its not ok for them to do as they please, and you need to SHOW him you are disappointed, not hitting, or psyco behavior but a good old fashioned yell at violent behaior

if he is used to you yelling then 360 and quitely admonish and send him to his room

– One more thing a punish ment should never punish the parent. So if he doesn’t mind then make him clean the house
or something else you need done, and if he helps you by doing more than his regualr chores reward him with money
give him the money in his hand and let him spend it, you can advise him to save it or use it wisely but at first he should spend it,

hope this helps
and hope you understand that your CHILD does understand and can do what you ask


Powered by Yahoo! Answers

Government Funded Autism Services – What to Do While You Wait

If your child has recently been diagnosed with autism, you will quickly experience the frustration of being put on long waiting lists for government-funded services. The worst thing you can do for your child is to sit back and wait because you could be waiting for years. The good news is that there are several things that you can do, which aren’t free, but much less expensive than paying for the services of ABA (Applied Behaviour Analysis) psychologists, program supervisors, and instructor therapists, etc. for 30 to 40 hours of therapy for your child per week.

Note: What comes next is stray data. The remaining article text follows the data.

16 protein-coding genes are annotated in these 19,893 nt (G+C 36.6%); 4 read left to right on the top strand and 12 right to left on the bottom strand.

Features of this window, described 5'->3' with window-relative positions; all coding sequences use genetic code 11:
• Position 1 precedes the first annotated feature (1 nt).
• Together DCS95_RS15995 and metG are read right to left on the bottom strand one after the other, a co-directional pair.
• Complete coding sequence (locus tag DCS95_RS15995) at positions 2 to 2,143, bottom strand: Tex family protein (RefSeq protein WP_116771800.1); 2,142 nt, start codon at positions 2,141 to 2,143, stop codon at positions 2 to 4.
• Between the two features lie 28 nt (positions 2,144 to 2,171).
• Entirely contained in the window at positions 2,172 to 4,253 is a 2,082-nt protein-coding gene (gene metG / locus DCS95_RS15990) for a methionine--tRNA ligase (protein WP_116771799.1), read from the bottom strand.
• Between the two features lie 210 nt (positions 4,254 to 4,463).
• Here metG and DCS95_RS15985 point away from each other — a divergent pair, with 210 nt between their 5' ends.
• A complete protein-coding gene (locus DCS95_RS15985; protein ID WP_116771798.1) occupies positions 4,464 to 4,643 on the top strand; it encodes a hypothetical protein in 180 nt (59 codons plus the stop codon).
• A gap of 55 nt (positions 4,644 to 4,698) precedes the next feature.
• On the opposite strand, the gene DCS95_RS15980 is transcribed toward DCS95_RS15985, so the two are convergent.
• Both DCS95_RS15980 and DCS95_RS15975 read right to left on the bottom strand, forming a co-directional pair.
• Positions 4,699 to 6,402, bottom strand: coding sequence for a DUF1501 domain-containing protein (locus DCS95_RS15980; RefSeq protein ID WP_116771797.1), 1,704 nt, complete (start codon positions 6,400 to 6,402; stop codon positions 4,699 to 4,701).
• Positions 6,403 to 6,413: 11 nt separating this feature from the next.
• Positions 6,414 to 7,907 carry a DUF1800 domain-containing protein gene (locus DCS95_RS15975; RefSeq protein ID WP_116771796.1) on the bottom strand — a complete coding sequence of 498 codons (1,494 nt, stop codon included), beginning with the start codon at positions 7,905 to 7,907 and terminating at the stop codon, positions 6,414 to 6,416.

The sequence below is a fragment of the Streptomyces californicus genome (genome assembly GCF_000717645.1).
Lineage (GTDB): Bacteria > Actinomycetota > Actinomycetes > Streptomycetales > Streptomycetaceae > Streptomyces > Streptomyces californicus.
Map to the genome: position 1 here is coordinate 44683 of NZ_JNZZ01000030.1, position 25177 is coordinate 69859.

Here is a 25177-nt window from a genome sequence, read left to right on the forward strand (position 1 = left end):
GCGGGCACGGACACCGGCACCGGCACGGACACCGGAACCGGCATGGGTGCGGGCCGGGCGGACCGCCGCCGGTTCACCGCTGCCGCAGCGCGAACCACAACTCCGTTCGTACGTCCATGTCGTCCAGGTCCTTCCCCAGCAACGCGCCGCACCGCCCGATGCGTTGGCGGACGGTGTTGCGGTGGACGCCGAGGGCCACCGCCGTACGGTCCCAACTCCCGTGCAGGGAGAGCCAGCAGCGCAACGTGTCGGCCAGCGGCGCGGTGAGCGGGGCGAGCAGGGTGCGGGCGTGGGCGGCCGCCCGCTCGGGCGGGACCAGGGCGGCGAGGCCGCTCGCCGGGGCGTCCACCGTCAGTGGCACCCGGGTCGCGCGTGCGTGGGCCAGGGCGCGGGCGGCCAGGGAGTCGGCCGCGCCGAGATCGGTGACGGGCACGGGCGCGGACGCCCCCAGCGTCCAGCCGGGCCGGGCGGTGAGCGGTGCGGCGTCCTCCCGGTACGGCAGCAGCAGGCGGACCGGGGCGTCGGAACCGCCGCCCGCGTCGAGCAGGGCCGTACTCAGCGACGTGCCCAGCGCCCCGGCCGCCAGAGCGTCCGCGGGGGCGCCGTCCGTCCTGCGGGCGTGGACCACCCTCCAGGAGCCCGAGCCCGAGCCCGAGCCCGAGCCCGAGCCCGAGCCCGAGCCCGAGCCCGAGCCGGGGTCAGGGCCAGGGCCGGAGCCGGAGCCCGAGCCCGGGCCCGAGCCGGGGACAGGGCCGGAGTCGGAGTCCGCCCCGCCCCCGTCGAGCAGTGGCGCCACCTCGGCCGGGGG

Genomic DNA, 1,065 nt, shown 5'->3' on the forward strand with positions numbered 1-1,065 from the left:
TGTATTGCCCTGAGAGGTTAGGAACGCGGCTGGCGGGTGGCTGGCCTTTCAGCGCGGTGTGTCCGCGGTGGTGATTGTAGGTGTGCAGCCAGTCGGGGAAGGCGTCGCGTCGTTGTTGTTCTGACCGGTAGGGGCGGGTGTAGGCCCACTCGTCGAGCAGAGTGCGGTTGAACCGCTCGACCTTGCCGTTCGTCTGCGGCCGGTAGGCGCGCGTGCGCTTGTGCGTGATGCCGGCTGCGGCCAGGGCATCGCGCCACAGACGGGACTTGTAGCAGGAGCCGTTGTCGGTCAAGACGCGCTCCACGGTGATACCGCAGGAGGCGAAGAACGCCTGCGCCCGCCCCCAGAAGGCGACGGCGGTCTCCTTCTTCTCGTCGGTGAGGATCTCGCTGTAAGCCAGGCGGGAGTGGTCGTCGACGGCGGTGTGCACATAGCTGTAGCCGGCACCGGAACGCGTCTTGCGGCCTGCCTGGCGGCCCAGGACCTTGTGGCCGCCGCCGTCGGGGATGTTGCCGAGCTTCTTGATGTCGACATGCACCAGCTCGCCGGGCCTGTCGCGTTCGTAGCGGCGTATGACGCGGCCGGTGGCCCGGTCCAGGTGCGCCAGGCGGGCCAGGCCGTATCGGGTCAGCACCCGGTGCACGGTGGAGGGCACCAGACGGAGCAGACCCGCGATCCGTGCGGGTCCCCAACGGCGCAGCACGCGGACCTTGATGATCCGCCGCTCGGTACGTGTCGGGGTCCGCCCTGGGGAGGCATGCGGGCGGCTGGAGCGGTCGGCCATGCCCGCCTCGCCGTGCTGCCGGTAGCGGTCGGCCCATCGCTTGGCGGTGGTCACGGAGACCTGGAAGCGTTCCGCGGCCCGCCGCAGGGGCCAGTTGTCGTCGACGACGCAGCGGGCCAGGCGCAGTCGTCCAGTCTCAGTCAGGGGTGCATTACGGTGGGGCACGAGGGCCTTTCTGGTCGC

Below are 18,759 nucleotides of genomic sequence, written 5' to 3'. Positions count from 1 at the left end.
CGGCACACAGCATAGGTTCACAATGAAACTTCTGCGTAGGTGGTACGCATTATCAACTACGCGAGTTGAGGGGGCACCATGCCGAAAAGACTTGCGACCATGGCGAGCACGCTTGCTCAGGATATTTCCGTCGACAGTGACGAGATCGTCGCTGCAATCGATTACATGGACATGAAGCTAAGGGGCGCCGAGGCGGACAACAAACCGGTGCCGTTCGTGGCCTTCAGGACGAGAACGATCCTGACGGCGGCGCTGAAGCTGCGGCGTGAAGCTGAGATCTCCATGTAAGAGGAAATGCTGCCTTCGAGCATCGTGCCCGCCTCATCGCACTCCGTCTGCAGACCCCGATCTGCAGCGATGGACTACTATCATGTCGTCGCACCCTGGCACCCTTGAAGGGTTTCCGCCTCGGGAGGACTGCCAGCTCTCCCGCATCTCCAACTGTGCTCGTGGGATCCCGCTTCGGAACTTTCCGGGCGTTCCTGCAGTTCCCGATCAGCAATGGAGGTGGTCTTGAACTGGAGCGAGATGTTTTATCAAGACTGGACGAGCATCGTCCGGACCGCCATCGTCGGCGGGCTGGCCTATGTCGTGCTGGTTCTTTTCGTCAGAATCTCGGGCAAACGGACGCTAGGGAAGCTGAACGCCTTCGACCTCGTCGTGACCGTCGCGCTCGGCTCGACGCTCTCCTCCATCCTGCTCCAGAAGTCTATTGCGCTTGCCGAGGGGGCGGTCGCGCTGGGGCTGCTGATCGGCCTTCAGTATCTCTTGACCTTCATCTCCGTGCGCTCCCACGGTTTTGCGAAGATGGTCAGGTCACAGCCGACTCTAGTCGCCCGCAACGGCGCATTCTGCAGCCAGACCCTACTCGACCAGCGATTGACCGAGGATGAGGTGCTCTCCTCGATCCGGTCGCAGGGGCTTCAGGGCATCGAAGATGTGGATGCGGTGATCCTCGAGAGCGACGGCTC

I will start by saying that I am not affiliated in any way with the websites that I am recommending below. But I have personally used them or joined their programs at one time or another and found the information provided by them to be extremely beneficial for my son with autism.

First, learn about biomedical treatments for children with autism. Autismactionplan.org is an excellent website. It is a “doctor-driven” website and was created to assist parents and caregivers in the biomedical treatment of their children. Doctor Kurt Woeller provides comprehensive and interactive education by way of video lectures and tutorials to help you treat your child using biomedical interventions. You will also have access to live chats and parent forums. In order to access the information, a monthly or annual membership fee is required. In my opinion it is worth every cent because it costs much less than monthly visits to a DAN (Defeat Autism Now) doctor. Plus, instead of blindly following treatment instructions given by a DAN doctor, you will become educated about the reason for each treatment and can make informed decisions on behalf of your child.